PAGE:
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Freedom from money — 5 Comments

  1. The fundamental flaw with both capitalism and communism is corruption. The major flavour of capitalism promulgated originally by Milton Friedman purports to harness the inherent selfishness of man for the betterment of all and sundry. Likewise communism failed due to badly harnessed greed. This still fails to address the fact that our current model is founded upon greed and selfishness (oh and historically the protestant perspective that worldly wealth was an indication of God’s favour), leading to a culture of self interest pervading most areas of our existence. I don’t have a solution, but I feel strongly that simply stating that it’s the only game in town and thereby giving up looking for an improvement is failing before one even gets going. Personally I suffer from a different form of selfishness, one quite suited to subsistence farming, I do not wish to be reliant upon people I don’t know personally. I don’t have much choice these times though.

  2. I used to belong to group called the Progressive Co-operators (or something like that): it was inspired by the political principles of Robert Owen and the Nineteenth Century co-operative movement. It was founded upon a very optimistic view of humanity: a view to which I would now find it very difficult to subscribe having frequently encountered the worst side of humanity through the years.

    The old Protestant work ethic does stress a strong sense of self-dependence but prosperity theology, the belief that you are rich because God has favoured you, has appeared more recently and is strong in evangelical and Pentecostal circles in North America and in Nigeria – neither of which seem very attractive from an Irish Anglican perspective!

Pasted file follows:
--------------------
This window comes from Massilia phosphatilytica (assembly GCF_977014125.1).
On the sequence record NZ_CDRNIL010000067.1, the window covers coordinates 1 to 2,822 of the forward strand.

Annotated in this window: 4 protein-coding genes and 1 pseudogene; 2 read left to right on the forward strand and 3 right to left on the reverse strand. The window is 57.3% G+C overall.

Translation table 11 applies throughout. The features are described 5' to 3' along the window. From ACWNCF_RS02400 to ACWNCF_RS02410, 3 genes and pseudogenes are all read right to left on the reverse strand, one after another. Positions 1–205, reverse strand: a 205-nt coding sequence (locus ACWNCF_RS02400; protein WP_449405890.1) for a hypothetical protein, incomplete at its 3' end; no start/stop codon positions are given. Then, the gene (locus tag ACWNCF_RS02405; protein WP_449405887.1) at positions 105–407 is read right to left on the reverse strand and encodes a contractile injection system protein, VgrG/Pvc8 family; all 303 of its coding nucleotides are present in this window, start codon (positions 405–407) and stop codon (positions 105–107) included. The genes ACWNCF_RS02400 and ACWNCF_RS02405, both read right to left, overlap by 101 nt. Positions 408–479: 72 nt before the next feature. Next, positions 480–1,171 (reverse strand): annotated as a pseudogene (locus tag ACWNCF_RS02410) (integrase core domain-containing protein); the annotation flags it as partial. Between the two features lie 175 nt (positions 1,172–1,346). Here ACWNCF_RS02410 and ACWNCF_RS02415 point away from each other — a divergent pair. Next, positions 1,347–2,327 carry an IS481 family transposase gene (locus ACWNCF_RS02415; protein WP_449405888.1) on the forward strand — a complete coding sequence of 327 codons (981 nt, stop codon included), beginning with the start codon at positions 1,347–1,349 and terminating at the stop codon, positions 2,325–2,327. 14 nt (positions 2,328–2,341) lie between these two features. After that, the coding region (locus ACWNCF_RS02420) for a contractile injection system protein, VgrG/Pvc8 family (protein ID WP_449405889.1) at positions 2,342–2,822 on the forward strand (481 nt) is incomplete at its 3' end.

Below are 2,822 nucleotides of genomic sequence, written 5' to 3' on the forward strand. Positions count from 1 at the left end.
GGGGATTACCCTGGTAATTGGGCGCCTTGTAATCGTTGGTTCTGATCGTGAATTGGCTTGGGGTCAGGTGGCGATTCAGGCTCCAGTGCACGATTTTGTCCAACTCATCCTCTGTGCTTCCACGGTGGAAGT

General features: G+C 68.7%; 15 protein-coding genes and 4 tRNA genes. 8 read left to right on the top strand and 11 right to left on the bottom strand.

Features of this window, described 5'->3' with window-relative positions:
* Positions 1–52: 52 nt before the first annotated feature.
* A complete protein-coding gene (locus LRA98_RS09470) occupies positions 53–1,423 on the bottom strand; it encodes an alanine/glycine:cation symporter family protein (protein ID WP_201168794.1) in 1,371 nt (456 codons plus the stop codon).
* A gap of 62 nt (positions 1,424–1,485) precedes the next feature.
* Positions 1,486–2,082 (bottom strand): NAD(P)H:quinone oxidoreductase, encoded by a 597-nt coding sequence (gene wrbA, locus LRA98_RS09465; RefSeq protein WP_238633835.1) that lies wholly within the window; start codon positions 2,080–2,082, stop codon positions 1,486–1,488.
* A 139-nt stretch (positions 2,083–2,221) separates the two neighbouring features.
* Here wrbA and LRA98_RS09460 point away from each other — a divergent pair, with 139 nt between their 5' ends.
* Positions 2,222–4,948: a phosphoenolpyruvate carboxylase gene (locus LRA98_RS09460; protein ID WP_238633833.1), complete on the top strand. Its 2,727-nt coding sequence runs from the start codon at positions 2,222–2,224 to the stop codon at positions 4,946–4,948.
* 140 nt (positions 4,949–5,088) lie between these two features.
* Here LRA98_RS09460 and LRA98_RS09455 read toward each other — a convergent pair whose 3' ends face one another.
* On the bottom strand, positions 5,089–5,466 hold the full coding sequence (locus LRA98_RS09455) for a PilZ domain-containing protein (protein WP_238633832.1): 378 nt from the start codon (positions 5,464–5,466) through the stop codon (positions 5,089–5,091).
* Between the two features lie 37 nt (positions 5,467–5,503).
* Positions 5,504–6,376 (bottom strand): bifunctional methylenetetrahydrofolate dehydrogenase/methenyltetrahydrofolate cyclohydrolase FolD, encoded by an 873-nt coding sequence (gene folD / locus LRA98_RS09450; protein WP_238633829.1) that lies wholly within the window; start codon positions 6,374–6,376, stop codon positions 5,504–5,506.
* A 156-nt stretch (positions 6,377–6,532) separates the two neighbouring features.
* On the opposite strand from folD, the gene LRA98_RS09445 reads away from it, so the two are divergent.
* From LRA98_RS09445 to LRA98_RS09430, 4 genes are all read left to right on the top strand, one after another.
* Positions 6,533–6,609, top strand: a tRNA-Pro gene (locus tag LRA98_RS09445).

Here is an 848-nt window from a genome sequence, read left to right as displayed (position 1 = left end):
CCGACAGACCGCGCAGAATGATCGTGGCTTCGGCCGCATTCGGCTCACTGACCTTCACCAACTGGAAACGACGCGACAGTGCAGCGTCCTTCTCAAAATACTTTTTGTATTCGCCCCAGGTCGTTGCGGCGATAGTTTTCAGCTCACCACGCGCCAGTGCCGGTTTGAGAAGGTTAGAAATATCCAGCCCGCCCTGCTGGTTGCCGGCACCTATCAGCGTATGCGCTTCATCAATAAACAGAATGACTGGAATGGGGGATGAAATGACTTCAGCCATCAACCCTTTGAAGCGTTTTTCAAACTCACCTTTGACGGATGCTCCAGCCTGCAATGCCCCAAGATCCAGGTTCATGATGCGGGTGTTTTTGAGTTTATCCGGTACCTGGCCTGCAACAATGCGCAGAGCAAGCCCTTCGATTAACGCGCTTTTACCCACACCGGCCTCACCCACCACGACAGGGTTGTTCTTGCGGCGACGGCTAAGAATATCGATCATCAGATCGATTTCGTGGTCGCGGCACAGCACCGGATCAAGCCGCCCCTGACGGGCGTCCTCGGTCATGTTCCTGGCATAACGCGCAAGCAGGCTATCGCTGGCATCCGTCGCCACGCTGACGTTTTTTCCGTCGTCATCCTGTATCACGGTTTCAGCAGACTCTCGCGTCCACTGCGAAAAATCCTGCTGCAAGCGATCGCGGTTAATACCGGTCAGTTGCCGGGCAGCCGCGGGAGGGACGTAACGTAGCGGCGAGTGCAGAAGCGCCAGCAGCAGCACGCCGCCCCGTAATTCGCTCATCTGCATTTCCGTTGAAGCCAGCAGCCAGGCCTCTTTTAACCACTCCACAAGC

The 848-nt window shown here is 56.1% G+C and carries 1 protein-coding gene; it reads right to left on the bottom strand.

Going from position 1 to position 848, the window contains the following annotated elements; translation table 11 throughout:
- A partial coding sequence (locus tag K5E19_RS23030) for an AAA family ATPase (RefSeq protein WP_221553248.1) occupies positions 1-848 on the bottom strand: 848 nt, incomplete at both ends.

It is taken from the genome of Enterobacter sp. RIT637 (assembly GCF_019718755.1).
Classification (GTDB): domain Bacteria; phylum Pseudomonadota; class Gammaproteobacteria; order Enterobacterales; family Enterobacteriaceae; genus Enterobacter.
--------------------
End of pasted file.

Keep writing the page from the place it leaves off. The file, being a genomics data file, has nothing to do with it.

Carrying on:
I didn’t suggest not looking for an improvement; I said that a viable future will be achieved through reform and not through revolution. The Anarchist groups involved in the London protests have a hopelessly optimistic view of humanity – ‘Black Flag’, the anarchist magazine, used to be published online but the website has not been updated for years.

  3. Ah, I wasn’t taking a swipe at you or your church really, after all I doubt there is a religion that hasn’t had a dubious viewpoint at some stage in their existence :-). I agree that the anarchist viewpoint is overly optimistic, but the capitalist response is very much along the lines of you are either with us or against us. If people have alternative models then the powers that be should allow experimentation (initially in a controlled environment). Personally I’d like to see diversity of models operating in parallel, with the hope that if one is failing another might be functioning well, allowing a smoothing effect on the over-all wellbeing of the populate. It probably would achieve less short term progress, but might allow softer philosophies than greed and self interest to permeate the populace.

  4. My church probably deserves a great deal more criticism than we get!

    I rode into town on the DART with Sean Barrett, the veteran Fine Gael TD, one day last week. He felt that the problem with Irish politics was that it was almost devoid of policy. There are elections for local councils and for Europe coming up and hardly anyone would know what party policies were on most subjects.

    Perhaps if there were greater attempt at proper politics, there would be greater room for diversity. The agricultural co-operatives and the credit union movement in Ireland have been important in providing alternatives.

  5. It’s amazing that the Irish political parties haven’t replaced their founding identities with something more relevant to the present day and situation. Remove the cloak of the civil war and you expose a confused core with no real sense of their modern day relevance.

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